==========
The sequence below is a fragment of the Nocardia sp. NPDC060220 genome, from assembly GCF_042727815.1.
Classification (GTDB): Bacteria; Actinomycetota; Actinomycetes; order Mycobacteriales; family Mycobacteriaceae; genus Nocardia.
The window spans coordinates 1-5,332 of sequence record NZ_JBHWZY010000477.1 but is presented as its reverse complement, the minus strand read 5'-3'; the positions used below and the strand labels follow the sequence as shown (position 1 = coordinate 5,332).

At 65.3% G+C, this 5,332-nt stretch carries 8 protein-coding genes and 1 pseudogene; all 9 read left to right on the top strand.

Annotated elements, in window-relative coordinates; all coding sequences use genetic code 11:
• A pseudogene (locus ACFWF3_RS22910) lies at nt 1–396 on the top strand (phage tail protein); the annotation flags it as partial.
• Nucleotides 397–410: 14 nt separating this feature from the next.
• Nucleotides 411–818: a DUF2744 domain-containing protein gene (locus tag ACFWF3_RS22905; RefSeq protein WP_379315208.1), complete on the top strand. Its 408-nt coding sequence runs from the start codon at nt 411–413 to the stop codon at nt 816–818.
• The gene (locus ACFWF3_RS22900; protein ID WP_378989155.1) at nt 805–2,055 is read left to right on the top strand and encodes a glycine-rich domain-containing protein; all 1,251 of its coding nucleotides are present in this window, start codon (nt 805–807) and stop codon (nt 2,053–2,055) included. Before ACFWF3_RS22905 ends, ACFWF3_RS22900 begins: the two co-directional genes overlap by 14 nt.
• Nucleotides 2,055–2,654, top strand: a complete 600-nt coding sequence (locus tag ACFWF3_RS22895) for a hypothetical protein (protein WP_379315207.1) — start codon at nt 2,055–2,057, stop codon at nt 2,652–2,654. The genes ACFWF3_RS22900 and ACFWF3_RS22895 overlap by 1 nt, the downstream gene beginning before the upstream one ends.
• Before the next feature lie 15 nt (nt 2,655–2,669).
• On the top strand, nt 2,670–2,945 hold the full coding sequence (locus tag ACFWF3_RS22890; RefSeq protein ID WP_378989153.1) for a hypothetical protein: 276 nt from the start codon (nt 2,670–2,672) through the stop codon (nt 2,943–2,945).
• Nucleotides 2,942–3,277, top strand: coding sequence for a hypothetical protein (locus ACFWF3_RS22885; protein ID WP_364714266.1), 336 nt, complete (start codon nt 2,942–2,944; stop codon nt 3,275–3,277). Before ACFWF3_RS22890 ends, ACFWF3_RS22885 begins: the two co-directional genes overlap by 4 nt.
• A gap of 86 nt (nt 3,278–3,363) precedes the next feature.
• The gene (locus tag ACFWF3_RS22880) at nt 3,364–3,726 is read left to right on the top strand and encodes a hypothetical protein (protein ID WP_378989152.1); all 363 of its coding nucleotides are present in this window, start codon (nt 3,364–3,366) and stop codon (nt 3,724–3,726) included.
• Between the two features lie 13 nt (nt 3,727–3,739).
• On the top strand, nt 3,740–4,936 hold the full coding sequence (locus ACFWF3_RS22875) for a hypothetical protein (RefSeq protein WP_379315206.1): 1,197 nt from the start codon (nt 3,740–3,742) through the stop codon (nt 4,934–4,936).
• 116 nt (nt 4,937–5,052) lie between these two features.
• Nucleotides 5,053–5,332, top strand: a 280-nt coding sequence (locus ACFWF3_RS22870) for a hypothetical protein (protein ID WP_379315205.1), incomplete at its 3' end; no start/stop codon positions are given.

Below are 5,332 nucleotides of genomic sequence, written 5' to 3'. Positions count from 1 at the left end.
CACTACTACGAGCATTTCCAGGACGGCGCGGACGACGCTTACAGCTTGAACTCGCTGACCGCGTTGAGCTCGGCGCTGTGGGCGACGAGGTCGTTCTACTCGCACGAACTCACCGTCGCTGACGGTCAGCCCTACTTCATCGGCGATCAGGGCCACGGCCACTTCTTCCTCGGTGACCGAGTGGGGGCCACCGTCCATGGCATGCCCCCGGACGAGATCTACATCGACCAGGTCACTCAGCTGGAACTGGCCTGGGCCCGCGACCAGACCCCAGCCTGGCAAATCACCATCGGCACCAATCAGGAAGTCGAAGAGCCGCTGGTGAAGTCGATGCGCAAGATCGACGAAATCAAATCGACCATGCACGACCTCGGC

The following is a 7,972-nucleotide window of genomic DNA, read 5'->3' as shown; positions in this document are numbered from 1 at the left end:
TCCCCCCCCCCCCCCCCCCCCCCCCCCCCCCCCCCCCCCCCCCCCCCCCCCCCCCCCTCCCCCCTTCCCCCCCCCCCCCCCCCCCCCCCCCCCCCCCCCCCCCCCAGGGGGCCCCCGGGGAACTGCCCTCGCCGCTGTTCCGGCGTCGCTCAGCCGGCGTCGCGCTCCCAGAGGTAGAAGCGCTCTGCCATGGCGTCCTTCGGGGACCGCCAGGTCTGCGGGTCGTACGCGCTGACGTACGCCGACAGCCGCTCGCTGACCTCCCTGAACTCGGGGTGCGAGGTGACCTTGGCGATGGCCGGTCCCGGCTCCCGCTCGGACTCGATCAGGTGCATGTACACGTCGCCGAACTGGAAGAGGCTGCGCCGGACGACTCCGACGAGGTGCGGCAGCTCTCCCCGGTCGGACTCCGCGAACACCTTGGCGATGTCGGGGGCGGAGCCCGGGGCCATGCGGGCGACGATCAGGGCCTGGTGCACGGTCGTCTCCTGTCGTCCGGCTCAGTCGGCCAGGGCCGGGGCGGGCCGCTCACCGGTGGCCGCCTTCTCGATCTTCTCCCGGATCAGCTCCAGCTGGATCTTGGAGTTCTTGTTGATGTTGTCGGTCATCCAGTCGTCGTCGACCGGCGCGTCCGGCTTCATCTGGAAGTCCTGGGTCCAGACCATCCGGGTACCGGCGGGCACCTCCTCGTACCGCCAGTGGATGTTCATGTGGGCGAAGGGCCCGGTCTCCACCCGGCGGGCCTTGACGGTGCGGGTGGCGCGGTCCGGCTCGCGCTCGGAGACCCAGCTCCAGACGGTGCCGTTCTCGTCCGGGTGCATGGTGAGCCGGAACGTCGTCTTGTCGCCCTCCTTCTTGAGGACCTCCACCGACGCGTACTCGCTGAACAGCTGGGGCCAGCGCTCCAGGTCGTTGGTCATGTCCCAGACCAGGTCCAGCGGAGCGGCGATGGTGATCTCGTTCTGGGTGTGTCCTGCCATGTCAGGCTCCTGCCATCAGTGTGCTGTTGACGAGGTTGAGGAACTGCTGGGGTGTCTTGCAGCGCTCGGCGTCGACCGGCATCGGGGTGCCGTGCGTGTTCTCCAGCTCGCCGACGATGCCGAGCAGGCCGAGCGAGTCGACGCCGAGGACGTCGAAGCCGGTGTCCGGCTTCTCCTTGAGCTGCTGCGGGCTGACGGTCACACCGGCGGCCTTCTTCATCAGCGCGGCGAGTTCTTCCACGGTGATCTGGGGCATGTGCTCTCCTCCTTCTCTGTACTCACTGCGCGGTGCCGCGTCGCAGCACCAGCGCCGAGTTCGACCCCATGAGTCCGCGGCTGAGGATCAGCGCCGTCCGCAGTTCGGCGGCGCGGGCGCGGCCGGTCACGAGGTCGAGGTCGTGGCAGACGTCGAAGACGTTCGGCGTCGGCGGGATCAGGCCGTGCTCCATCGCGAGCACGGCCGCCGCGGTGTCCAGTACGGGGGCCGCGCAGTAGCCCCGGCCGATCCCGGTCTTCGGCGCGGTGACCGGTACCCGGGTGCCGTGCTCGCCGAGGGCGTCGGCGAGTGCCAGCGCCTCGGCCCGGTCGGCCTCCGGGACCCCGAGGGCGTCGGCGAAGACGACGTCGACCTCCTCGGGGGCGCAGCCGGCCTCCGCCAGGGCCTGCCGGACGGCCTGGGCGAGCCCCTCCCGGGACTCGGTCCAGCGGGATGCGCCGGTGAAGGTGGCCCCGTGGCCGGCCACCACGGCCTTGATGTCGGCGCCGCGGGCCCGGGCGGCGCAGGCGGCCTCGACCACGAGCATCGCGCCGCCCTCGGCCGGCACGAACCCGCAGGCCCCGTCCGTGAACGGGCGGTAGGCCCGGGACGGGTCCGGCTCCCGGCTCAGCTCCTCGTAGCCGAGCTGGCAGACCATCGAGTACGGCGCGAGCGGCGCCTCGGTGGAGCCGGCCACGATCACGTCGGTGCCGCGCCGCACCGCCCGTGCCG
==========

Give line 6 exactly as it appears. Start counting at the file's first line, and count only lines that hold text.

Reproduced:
• A pseudogene (locus ACFWF3_RS22910) lies at nt 1–396 on the top strand (phage tail protein); the annotation flags it as partial.